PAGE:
“Astrocytomas, the most prevalent primary brain tumors, can be divided by histology and malignancy levels into four following types: pilocytic astrocytoma (grade I), diffuse fibrillary astrocytoma (grade II), anaplastic astrocytoma (grade III), and glioblastoma multiforme (grade IV). For high grade astrocytomas (grade III and grade IV), blood vessels formation is considered as the most important property.
The distribution of cannabinoid receptors type 1 (CB1) and cannabinoid receptor type 2 (CB2) in blood vessels and tumor tissue of astrocytoma is still controversial. Asrocytoma tissues were collected from 45 patients under the condition of tumor-related neurosurgical operation. The expression of CB1 and CB2 receptors was assessed using immunofluorescence, quantitative real-time RT-PCR and western blotting.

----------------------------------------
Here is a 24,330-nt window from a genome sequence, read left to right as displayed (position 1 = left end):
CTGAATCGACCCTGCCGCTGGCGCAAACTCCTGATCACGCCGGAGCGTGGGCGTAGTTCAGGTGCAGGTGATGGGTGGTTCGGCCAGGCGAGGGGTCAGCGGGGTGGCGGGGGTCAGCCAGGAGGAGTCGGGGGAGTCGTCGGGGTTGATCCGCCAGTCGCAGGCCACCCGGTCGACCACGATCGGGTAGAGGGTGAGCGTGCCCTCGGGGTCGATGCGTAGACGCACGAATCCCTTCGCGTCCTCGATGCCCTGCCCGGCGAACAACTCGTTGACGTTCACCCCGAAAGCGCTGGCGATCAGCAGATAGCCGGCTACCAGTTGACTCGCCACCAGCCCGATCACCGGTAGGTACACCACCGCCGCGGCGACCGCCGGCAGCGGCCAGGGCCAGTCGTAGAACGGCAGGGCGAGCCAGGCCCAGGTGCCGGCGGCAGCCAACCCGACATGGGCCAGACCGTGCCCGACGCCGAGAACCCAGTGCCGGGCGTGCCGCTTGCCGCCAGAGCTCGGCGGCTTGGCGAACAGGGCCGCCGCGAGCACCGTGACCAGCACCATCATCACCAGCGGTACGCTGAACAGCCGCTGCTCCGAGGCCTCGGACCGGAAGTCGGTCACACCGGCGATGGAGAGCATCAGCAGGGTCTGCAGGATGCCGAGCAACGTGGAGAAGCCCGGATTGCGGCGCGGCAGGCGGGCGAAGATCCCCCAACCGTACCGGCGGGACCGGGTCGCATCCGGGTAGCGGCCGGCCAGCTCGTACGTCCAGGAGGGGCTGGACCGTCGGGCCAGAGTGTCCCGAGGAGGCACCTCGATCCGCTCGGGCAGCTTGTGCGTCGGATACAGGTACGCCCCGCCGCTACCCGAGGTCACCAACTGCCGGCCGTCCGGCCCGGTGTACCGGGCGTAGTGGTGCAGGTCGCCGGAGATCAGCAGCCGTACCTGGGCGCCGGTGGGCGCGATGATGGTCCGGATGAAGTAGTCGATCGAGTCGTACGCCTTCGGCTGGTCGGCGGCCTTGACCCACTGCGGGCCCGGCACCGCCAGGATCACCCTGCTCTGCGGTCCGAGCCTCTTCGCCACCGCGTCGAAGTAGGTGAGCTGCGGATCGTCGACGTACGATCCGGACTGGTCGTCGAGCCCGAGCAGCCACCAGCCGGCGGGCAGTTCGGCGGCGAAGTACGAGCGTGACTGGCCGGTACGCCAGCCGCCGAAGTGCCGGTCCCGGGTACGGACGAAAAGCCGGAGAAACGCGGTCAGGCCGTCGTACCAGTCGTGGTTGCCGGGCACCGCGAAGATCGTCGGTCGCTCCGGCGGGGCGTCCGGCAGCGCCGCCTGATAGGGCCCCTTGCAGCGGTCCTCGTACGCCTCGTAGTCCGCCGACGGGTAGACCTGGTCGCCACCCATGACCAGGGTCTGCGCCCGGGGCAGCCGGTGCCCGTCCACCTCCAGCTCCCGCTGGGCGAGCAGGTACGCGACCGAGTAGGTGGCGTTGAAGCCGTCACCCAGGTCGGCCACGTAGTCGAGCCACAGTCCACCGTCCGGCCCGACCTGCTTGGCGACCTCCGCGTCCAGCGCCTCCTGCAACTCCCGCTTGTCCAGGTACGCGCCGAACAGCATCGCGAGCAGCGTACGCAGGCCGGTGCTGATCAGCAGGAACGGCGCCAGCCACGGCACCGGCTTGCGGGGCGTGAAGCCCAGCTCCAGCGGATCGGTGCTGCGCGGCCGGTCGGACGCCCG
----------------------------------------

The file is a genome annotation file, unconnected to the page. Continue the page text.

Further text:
The results indicated an increased expression of CB1 receptors in tumor tissue. There was a significant difference in the mount of CB2 receptors in blood vessels. More was observed in the grade III and glioblastoma (grade IV) than astrocytoma of grade II and control.
This study suggested that, the expression increase of cannabinoid receptors is an index for astrocytoma malignancy and can be targeted as a therapeutic approach for the inhibition of astrocytoma growth among patients.”
“The recent announcement of marijuana legalization in Canada spiked many discussions about potential health benefits of Cannabis sativa. Cannabinoids are active chemical compounds produced by cannabis, and their numerous effects on the human body are primarily exerted through interactions with cannabinoid receptor types 1 (CB1) and 2 (CB2). Cannabinoids are broadly classified as endo-, phyto-, and synthetic cannabinoids. In this review, we will describe the activity of cannabinoids on the cellular level, comprehensively summarize the activity of all groups of cannabinoids on various cancers and propose several potential mechanisms of action of cannabinoids on cancer cells.”